Gizmodo + Two Beers + Billy Idol = 'Shark Tank' Glory
Free Book Preview Winfluence
"Countries that trade with each other do not kill each other”: I read this years ago and recently repeated it to my recent guest on the Shark Tank podcast, entrepreneur Matt "Griff" Griffin.
"No, they don’t," Griff agreed. "I thought I was helping the country by swooping in at night and kidnapping bad guys. But now I realize I do much more good helping people engage in business. People don’t believe me when I tell them . . . maybe because I look like a hippie, but it's true.”
Hippie? Nah. Rich man’s version of Rick from The Walking Dead? Perhaps. But Rick would need to add "West Point graduate" and "Army Ranger" to his resume to compete with Griff.
It was a night in February 2015. Griff and writer Wes Siller were polishing off a casual conversation with a few beers, when Wes stood up, mentioning he was headed to the airport. Recalls Griff: “I remember [him saying] something about Vegas, a private plane and [British musician] Billy Idol. Up until that point, it had been a normal conversation among strangers.”
Usually you wait until you get to Vegas before you name drop and tell stories . . . but to each his own. Fast-forward a few days after that, and Griff's website saw a flood of new sales. His company, Combat Flip Flops, recorded some 180,000 hits within 24 hours.
Hoo-yah! Turns out that Wes Siller writes for Gizmodo and liked what his new “hippie friend” had to say. The article Wes authored is a great piece of storytelling. It also turned out to be a rock-solid favor that would pay Griff monumental dividends.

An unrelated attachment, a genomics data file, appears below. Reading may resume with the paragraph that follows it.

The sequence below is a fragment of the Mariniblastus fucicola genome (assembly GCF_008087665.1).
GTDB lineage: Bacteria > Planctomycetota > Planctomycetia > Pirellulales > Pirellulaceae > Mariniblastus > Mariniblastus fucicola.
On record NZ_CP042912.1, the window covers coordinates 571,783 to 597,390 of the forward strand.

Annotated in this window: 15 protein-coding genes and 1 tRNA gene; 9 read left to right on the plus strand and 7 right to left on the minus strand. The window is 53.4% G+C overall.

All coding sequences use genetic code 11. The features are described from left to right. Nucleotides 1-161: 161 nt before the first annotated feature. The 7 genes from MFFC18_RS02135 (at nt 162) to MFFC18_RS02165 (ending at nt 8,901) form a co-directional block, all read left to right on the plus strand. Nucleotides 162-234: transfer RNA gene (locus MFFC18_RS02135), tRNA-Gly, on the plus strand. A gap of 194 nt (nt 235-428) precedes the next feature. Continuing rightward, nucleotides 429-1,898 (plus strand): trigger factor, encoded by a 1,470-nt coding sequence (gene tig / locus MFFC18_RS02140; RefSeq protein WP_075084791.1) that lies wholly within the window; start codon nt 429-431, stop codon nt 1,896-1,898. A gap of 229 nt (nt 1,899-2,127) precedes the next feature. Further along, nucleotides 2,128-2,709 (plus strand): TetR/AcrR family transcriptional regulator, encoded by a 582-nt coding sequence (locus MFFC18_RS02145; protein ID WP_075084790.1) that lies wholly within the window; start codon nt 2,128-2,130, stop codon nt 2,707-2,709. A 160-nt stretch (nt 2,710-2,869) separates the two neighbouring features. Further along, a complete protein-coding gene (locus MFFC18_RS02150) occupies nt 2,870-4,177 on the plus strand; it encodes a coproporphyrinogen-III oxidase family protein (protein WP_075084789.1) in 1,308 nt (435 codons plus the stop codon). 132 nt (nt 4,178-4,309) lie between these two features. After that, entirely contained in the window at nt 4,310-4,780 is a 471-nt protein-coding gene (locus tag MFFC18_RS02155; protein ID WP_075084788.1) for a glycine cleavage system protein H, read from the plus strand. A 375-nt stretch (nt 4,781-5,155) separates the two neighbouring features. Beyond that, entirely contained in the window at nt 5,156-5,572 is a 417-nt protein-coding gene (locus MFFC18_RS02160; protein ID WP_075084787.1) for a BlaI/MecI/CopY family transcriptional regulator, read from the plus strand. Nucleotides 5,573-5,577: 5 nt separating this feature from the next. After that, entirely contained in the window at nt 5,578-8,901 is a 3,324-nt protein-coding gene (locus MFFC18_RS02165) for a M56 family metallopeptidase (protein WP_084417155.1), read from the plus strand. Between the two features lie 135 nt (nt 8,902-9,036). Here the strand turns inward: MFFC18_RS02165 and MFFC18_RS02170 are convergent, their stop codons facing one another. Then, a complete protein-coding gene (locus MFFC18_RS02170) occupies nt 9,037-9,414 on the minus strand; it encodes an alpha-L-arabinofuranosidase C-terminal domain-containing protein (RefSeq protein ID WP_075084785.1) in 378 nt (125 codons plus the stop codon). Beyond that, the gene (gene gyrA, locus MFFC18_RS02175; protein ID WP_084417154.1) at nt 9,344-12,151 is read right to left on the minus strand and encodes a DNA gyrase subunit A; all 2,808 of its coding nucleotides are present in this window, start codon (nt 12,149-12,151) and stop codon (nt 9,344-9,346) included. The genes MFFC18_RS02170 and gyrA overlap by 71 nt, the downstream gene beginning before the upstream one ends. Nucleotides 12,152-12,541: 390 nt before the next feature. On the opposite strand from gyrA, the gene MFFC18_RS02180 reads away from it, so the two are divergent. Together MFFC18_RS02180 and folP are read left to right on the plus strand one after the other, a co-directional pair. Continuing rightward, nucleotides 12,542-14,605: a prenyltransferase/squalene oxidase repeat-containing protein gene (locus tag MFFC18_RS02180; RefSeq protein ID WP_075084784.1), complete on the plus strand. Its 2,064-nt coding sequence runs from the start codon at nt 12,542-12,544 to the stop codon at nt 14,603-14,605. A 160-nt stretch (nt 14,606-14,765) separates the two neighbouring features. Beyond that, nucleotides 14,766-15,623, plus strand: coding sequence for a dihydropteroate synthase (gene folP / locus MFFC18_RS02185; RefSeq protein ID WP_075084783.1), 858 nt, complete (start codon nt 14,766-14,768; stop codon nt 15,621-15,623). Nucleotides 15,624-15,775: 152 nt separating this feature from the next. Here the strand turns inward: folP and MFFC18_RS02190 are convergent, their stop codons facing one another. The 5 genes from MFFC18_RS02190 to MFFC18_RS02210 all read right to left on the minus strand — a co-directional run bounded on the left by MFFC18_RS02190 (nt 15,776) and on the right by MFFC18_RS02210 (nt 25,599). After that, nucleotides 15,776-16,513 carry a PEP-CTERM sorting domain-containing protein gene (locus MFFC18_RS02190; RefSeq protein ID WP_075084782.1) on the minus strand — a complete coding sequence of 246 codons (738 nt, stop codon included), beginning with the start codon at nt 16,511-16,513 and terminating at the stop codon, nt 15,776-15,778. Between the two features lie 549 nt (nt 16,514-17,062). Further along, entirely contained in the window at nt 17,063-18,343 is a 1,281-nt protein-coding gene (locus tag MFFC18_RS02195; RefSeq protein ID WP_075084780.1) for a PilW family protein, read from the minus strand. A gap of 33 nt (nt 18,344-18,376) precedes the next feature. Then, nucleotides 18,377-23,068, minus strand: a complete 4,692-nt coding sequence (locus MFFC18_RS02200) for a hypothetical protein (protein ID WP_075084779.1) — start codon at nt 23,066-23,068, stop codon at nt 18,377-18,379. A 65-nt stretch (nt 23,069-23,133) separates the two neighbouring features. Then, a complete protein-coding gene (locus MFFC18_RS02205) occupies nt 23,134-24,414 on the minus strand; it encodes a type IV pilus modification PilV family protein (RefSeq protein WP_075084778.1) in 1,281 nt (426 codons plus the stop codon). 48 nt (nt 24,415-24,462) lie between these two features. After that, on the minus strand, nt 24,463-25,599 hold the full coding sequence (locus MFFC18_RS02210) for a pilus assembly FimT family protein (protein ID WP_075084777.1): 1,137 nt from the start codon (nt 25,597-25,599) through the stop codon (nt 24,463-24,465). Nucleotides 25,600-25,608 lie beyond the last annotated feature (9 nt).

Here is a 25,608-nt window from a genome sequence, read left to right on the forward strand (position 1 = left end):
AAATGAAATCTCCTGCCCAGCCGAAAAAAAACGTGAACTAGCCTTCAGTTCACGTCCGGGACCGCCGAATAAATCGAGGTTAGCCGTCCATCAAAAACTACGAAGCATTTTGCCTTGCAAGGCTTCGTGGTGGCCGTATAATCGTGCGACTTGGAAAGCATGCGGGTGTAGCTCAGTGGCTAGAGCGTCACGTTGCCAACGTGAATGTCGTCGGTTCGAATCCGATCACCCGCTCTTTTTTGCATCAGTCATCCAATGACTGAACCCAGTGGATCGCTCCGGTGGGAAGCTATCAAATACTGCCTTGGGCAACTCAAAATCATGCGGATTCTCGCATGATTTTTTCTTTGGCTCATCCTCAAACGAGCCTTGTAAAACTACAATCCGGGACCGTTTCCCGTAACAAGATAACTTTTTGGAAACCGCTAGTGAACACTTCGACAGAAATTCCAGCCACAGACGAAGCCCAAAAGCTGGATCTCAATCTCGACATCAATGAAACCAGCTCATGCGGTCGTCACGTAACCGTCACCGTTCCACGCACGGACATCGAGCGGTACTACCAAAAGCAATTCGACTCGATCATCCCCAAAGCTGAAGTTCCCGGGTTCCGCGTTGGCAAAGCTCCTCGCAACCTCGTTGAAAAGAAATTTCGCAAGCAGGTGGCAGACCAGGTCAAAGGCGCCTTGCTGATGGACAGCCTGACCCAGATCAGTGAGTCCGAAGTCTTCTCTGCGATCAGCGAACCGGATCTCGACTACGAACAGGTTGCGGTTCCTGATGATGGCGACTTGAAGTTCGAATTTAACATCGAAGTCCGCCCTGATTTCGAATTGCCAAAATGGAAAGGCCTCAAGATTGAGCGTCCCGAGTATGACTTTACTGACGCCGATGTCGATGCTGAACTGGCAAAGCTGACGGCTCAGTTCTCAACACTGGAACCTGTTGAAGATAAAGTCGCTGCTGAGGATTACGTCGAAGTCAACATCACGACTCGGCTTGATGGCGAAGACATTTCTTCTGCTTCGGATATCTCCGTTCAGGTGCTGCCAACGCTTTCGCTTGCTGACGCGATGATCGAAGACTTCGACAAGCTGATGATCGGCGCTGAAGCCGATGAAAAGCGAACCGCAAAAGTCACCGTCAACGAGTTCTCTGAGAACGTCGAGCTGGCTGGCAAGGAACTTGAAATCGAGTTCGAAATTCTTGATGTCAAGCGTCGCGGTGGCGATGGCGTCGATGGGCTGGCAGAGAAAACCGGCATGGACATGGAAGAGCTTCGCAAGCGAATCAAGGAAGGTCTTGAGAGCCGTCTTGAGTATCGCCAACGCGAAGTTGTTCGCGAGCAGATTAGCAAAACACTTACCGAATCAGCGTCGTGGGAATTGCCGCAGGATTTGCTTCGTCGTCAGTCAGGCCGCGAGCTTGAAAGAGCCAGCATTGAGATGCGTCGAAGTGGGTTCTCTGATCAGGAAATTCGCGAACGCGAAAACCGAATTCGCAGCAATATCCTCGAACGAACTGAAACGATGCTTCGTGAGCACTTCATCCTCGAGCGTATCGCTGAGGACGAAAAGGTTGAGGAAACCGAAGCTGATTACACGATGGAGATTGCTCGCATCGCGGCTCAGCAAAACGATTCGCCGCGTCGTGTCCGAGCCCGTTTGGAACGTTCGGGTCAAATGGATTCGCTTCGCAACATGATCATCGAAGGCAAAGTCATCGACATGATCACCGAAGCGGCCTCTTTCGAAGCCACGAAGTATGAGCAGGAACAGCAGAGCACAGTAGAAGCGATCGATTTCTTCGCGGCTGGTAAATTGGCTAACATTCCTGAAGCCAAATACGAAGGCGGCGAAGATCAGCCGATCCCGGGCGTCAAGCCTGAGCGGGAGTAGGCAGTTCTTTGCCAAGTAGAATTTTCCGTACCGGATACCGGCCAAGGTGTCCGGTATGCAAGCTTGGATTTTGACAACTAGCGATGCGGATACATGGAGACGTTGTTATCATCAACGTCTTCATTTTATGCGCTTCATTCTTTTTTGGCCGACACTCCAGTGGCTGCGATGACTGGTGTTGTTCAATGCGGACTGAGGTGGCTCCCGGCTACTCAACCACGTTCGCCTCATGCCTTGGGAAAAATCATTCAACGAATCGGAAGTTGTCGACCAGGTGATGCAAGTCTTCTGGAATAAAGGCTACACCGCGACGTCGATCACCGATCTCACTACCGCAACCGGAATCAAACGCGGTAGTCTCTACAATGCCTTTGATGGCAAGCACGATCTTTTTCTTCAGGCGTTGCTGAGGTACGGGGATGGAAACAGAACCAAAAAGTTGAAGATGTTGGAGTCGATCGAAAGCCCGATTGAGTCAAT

Griff has completed four military tours for the United States Army. One was in Iraq; three were in Afghanistan. While serving overseas he told me he'd observed that, "Entrepreneurs were the guys that made it over there. They would drive fuel trucks.They would set up soda stands by our bases, they would hustle and sell whatever they could find. Entrepreneurship is the one thing that survives conflict, and it’s vital in these communities"
That observation started Griff asking himself, "What if?" What if we could provide jobs, skills and opportunities for these people ravaged by war? What if we could trade bullets for business? What if peace is best manufactured through trade?
And that's how Combat Flip Flops was born. The company, which Griff founded, along with business partner and fellow Ranger Donald Lee, now makes flip flops in Colombia, bags in America, sarongs and shemaghs in Afghanistan and jewelry in Laos.
A portion of those entrepreneurial proceeds goes to help young girls access proper education, Griff pointed out. “Did you know that roughly 15 percent of Afghan women are illiterate -- 15!” Griffin said, his voice tinged with emotion. “Think how easy it is to radicalize a child who has no education, because his mother did not understand the value of an education."
Instead, the young moms of these girls have actually contributed to the much-needed changes in their society.
Griff went on to cite Vietnam, one of the few remaining countries with a Communist regime, as a success story that can be replicated. “They are the leading global producer of footwear, and near the top for coffee," he said. "We now have a trade agreement with them." He then quipped: "Welcome to the unarmed forces!”
At that moment, I felt the way sharks Mark Cuban, Daymond John and Lori Greiner must have felt on Shark Tank the day they became acquainted with Combat Flip Flops. I was officially under Griff's spell as he told me how that event came to pass . . .